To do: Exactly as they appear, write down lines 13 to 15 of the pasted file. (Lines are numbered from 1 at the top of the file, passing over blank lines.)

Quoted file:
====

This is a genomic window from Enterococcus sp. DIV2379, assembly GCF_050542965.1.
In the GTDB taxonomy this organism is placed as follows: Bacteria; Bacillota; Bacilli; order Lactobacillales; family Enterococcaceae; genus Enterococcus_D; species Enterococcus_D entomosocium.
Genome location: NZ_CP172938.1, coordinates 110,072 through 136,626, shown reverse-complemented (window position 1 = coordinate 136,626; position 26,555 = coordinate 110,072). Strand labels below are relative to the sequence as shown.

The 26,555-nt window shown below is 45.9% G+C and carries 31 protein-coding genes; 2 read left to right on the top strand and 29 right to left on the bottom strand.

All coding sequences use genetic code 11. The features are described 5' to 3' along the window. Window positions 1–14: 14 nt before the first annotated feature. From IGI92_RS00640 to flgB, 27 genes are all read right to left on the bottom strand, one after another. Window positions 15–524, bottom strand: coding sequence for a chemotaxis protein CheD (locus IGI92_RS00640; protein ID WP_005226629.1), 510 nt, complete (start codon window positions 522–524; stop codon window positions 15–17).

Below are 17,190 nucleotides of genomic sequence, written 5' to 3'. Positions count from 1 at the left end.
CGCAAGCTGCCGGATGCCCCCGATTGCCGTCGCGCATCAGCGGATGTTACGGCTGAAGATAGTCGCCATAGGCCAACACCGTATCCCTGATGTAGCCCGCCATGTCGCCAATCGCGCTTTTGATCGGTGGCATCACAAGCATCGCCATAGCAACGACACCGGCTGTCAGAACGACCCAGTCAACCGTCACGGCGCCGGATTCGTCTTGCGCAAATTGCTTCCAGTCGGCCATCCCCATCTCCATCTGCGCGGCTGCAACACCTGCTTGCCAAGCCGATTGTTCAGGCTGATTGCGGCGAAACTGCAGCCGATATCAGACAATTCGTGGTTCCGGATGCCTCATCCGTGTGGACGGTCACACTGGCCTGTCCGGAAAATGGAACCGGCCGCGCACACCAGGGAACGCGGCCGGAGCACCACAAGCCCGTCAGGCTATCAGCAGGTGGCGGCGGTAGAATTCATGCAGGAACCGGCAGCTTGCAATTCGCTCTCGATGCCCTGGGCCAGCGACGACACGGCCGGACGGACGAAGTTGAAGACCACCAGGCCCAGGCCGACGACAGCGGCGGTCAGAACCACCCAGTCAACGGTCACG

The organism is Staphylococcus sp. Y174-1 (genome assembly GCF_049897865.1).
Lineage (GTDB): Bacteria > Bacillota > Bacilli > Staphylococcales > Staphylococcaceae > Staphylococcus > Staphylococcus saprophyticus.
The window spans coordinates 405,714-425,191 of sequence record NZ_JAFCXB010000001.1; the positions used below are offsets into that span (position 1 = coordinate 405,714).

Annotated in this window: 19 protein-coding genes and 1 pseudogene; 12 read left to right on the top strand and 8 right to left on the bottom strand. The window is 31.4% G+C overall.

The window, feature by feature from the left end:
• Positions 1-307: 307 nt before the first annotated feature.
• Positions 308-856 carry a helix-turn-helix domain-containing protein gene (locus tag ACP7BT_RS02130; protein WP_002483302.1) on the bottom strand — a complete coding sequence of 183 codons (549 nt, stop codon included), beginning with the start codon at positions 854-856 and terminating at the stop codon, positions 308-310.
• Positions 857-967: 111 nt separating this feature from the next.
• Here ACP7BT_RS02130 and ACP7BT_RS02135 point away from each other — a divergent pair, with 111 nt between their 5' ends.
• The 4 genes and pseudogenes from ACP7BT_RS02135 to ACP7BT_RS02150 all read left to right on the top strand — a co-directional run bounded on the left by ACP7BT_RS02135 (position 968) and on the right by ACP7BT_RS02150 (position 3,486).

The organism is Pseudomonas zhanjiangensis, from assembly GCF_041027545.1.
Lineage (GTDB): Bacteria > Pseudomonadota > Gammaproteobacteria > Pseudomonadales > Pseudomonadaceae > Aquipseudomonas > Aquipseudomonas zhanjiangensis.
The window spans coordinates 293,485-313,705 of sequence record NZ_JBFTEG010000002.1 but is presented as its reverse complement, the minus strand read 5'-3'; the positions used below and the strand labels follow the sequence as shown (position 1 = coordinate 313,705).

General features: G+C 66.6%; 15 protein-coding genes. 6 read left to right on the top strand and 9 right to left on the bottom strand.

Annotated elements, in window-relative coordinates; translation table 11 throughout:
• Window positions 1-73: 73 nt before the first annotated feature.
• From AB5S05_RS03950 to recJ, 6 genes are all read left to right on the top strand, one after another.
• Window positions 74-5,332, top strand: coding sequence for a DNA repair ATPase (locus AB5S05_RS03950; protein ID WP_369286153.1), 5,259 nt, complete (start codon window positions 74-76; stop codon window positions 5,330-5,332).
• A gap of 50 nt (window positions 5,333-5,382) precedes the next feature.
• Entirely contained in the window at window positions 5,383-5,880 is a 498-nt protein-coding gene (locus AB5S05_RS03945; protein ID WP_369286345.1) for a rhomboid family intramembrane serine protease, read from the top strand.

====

• Positions 1-307: 307 nt before the first annotated feature.
• Positions 308-856 carry a helix-turn-helix domain-containing protein gene (locus tag ACP7BT_RS02130; protein WP_002483302.1) on the bottom strand — a complete coding sequence of 183 codons (549 nt, stop codon included), beginning with the start codon at positions 854-856 and terminating at the stop codon, positions 308-310.
• Positions 857-967: 111 nt separating this feature from the next.